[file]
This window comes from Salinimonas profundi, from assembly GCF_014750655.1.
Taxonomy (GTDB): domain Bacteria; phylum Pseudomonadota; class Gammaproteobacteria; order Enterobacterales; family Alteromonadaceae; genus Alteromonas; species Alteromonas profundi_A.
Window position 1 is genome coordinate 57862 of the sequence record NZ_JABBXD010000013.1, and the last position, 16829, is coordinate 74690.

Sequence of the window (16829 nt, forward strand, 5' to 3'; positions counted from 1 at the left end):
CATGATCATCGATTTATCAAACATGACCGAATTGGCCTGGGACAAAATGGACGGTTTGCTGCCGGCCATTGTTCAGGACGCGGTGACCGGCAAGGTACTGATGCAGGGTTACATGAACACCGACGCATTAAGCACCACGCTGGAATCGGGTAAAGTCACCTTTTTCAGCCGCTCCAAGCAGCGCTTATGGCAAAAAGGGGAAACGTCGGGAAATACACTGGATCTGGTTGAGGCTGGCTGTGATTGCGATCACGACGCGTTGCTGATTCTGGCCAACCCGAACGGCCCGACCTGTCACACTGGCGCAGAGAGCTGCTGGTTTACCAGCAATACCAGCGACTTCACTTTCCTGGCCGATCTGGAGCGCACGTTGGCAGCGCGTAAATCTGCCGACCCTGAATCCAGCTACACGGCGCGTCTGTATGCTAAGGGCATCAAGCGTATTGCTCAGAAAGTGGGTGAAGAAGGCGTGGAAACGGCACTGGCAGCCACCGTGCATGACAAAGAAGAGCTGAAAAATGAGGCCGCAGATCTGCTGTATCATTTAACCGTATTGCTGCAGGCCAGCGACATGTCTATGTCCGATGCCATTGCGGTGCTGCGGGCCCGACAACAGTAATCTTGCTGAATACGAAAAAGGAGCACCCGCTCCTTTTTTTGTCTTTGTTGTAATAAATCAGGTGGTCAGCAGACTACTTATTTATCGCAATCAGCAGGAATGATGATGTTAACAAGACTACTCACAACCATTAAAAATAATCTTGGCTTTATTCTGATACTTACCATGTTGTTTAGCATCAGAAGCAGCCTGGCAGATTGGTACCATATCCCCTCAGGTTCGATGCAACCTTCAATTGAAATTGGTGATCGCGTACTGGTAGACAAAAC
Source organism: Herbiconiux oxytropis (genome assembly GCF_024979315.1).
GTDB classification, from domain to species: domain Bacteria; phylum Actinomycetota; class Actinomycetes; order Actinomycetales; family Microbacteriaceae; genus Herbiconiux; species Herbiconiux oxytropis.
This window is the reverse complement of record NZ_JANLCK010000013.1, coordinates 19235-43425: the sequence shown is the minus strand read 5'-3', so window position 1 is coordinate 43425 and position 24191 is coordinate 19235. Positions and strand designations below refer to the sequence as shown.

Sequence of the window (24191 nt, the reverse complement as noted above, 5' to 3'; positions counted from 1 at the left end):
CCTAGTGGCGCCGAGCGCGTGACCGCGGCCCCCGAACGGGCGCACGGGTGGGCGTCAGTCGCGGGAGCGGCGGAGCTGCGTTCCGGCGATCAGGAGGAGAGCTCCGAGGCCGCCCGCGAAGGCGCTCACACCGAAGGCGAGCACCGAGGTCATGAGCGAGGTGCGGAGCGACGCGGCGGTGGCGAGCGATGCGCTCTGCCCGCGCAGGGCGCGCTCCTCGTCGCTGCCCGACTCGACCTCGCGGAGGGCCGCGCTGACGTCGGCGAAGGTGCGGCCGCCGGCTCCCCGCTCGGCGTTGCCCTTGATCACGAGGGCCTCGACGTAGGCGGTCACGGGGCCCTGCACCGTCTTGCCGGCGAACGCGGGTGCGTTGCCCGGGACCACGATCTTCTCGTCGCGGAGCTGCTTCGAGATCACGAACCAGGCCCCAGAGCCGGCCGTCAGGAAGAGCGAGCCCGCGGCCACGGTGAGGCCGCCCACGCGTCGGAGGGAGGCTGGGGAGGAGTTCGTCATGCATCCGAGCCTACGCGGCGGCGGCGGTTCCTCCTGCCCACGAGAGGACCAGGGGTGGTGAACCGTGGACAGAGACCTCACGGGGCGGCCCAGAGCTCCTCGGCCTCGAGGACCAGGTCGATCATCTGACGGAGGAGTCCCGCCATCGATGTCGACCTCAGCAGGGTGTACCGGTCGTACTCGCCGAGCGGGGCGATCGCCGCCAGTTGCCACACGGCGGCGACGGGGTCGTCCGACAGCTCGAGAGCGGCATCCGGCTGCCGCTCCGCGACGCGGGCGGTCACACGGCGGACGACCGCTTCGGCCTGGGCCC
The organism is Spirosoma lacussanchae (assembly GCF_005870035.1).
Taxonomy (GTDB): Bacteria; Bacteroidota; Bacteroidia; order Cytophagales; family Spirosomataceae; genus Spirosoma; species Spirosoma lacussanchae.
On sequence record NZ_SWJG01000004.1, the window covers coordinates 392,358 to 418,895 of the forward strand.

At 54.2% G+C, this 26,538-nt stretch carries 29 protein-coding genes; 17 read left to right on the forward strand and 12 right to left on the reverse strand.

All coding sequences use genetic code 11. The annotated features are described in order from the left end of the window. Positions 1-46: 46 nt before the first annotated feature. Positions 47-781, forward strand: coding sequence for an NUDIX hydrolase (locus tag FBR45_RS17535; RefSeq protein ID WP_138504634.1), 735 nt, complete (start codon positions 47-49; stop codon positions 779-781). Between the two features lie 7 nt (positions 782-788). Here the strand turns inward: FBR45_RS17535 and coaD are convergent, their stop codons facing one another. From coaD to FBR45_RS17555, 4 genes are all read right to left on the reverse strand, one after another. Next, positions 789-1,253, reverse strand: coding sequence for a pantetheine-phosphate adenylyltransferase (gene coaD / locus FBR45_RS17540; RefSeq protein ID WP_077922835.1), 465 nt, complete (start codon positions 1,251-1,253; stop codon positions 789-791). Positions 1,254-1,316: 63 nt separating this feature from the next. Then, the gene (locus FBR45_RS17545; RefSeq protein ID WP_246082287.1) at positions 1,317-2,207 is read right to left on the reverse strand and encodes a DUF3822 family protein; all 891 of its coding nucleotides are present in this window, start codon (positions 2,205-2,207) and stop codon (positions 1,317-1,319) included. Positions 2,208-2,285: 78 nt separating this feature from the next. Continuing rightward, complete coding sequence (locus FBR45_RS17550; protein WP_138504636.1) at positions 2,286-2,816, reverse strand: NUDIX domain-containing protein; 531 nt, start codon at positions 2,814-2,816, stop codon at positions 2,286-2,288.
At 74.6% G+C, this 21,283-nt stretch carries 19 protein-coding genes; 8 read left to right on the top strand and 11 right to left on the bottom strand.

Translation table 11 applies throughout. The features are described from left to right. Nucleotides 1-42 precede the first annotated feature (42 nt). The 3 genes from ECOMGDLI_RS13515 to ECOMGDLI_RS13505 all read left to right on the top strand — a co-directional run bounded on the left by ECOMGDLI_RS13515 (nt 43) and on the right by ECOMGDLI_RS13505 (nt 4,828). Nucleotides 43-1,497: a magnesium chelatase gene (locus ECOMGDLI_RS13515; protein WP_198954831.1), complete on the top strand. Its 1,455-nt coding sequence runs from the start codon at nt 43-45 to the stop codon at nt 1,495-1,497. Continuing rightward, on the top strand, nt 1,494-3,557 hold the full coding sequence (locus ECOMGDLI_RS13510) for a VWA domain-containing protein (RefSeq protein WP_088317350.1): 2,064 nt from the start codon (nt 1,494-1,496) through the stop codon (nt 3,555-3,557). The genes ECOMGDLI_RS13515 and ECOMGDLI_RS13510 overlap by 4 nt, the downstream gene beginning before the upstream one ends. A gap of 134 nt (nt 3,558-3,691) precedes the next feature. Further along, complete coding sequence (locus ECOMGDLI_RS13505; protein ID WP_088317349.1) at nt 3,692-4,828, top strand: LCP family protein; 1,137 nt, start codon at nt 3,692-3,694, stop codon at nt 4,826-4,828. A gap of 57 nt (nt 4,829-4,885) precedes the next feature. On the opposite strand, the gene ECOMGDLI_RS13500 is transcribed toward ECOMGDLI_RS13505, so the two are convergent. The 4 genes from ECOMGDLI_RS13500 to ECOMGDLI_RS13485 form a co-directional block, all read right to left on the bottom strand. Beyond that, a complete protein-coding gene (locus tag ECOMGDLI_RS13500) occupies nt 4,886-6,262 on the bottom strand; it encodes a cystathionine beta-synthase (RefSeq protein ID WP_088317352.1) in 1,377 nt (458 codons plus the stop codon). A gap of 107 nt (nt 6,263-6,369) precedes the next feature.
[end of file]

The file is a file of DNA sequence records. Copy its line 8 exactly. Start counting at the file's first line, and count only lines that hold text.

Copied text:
This window is the reverse complement of record NZ_JANLCK010000013.1, coordinates 19235-43425: the sequence shown is the minus strand read 5'-3', so window position 1 is coordinate 43425 and position 24191 is coordinate 19235. Positions and strand designations below refer to the sequence as shown.